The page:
The first step was to decide what we were mapping. Projects and people were obvious. We first considered mapping skills but we quickly realized that skills change a lot from one lab project to the other, adding inessential complexity to the map.
We selected the main lab projects and started testing different visual methods to connect the lab members and their projects. We started by drafting with pen and papers and from there moved on to Adobe XD using the Senseable City Lab visual identity.
Our first intuition came with the observation that there are more researchers than projects. We arranged the names around a circle facing the projects placed in an inner circle. Once prototyped we realized that it created lines hovering project names, even when looking at one project at the time. This was far from ideal.
After the circle exploration we moved to the half circle, easier to read — no more weird vertical text spacing — and without lines hovering text.
After a couple of tests, we imagined the vertical extension above the project’s names as a way to increase readability. That visual solution became an important part of the visualization identity.
delivering the right information
As we were making progress on the visualization we started working on the tool’s architecture. We designed the visualization as the main way to find a precise information about a researcher or a project in the lab.
To get all the information about projects and researchers we started building the visualization using D3.js connected to the SCL database.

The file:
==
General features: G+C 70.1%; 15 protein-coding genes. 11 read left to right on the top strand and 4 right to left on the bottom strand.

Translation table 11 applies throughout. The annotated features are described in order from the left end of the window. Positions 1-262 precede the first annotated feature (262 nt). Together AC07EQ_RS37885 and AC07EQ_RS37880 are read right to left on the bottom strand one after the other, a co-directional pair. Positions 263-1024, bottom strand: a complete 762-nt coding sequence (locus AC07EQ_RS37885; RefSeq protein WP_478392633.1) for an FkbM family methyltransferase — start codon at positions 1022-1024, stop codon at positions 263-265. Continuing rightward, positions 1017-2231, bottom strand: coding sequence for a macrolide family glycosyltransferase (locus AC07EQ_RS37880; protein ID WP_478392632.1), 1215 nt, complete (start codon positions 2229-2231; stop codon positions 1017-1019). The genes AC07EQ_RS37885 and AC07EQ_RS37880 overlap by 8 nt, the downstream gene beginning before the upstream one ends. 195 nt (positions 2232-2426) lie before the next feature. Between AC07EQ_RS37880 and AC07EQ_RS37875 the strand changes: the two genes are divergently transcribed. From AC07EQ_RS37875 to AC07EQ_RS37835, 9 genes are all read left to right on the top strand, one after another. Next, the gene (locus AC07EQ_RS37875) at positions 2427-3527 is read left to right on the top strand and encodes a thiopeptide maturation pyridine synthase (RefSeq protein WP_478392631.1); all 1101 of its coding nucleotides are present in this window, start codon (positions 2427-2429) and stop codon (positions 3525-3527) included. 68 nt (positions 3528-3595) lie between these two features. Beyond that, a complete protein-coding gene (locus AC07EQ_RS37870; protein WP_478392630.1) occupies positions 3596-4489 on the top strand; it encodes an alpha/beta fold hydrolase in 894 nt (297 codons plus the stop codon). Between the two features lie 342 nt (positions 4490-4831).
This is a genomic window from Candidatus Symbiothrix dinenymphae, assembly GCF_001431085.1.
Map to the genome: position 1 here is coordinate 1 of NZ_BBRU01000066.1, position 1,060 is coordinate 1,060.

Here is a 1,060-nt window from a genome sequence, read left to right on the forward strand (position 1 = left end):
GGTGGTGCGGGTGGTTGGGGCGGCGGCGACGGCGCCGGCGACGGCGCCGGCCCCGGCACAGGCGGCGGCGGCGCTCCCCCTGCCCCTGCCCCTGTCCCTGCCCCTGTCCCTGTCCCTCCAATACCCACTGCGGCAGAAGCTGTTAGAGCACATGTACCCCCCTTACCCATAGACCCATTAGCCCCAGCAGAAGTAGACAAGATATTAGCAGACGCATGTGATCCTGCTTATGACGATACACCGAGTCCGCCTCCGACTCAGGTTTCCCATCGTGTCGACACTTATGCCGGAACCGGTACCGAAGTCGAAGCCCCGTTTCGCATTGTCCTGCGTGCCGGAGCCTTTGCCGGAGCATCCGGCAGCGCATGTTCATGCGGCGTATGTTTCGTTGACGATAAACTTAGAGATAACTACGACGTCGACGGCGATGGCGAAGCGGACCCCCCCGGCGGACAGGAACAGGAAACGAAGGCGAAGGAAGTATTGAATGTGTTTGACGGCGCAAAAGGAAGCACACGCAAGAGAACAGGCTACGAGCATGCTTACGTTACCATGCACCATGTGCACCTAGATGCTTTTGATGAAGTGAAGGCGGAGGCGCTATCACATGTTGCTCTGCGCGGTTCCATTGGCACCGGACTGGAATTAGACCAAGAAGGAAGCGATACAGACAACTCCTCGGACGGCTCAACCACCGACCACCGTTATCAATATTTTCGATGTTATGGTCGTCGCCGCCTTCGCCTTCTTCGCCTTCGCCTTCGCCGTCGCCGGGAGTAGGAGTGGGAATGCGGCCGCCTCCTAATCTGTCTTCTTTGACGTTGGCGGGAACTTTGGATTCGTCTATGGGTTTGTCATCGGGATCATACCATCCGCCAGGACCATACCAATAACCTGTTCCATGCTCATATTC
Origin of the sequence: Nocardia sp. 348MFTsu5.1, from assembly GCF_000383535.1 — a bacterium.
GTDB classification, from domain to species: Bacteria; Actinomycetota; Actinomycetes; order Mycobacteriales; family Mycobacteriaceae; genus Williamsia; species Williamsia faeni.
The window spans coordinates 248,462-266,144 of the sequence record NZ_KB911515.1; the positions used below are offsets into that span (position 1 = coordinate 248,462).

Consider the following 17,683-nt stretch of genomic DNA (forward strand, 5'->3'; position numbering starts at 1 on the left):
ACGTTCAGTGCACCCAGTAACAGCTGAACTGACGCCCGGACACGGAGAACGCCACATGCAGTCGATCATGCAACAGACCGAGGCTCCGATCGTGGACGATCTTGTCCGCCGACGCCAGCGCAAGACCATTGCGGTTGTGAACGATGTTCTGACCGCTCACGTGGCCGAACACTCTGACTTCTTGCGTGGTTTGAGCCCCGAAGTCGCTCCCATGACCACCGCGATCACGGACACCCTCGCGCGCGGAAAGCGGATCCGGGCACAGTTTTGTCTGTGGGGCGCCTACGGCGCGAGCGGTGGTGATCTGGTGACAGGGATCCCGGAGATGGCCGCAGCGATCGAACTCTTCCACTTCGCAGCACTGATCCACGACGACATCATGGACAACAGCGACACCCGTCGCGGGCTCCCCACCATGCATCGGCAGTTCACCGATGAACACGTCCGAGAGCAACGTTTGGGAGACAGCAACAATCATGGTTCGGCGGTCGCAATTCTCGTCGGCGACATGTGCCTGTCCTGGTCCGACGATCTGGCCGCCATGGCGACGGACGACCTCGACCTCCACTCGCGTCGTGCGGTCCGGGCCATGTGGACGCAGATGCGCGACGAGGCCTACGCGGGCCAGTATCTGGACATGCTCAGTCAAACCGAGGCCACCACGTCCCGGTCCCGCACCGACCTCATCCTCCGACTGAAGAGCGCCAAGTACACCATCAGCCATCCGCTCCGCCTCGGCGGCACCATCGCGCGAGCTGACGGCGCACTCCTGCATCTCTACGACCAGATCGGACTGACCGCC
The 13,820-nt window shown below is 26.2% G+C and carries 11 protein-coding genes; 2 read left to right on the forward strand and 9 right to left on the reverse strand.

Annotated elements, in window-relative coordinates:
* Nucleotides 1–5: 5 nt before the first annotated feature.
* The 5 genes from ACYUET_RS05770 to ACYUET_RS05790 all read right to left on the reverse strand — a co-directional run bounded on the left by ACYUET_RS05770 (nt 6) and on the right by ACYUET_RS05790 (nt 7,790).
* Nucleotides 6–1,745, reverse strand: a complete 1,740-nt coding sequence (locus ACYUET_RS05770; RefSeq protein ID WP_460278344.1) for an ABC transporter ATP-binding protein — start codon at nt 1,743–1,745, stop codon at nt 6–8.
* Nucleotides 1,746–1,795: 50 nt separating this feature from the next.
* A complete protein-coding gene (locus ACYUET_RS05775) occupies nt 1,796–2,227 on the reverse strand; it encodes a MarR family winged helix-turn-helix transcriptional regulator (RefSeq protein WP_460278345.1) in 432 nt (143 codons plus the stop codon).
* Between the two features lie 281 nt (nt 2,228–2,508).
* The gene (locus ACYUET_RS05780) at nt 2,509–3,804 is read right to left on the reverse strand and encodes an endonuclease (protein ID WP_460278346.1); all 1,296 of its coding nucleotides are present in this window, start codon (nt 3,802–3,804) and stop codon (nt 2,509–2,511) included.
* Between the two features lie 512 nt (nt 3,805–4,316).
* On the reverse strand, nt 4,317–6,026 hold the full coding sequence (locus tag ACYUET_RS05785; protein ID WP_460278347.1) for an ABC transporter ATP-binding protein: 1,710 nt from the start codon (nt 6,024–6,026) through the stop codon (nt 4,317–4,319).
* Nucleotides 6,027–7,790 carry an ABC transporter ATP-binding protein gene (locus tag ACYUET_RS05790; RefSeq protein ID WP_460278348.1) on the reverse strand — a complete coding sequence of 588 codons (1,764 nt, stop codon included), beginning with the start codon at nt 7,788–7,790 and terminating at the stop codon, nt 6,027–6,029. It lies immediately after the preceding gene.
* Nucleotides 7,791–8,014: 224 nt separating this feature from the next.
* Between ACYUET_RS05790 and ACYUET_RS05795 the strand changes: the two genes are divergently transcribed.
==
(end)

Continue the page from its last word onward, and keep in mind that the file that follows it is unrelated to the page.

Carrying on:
We designed a left menu to include the Management team, who could have been connected to every projects. We implemanted a larger right panel displaying stacked information about the projects and the researchers.
To increase readability we designed a focus state in the visualization allowing to see only one researcher or project at the time by reducing opacity for everything else.
refining the UI
Until that last step we worked on an ideal scenario: with a small number of projects, and a complete data base. We began refining the interface by asking ourself what could happen in reality over time, outside of the ideal scenario.
We started by designing several placeholder icons in case we missed a researcher’s profile picture or if a project was too early on to have any visual component.
Assigning one color to each project could have worked for a small number of projects, but it was not the case anymore. So we decided to only use SCL visual identity’s green as the main accent color with a dark grey. The opacity helps differenciating one project to the other in focus mode.
The refinement was also about finding the right title for the tool, a title that could explain what to find there, today, as the lab map is evolving almost everyday.
WHAT WE LEARNED
We presented the map to the lab members and got valuable feedback (a why am I not there? effect created a major and welcome update in the database). We presented two options: a light and a dark mode. The second one, with a grey background, white text and the strong SCL green was prefered.
Since the deployement in March 2018 we saw lab members looking at projects and teams and even lab’s applicants photoshoping their name on it! The project allowed us to developp our data visualization, prototyping and coding skills. From building this map we learned a lot about the lab and its members!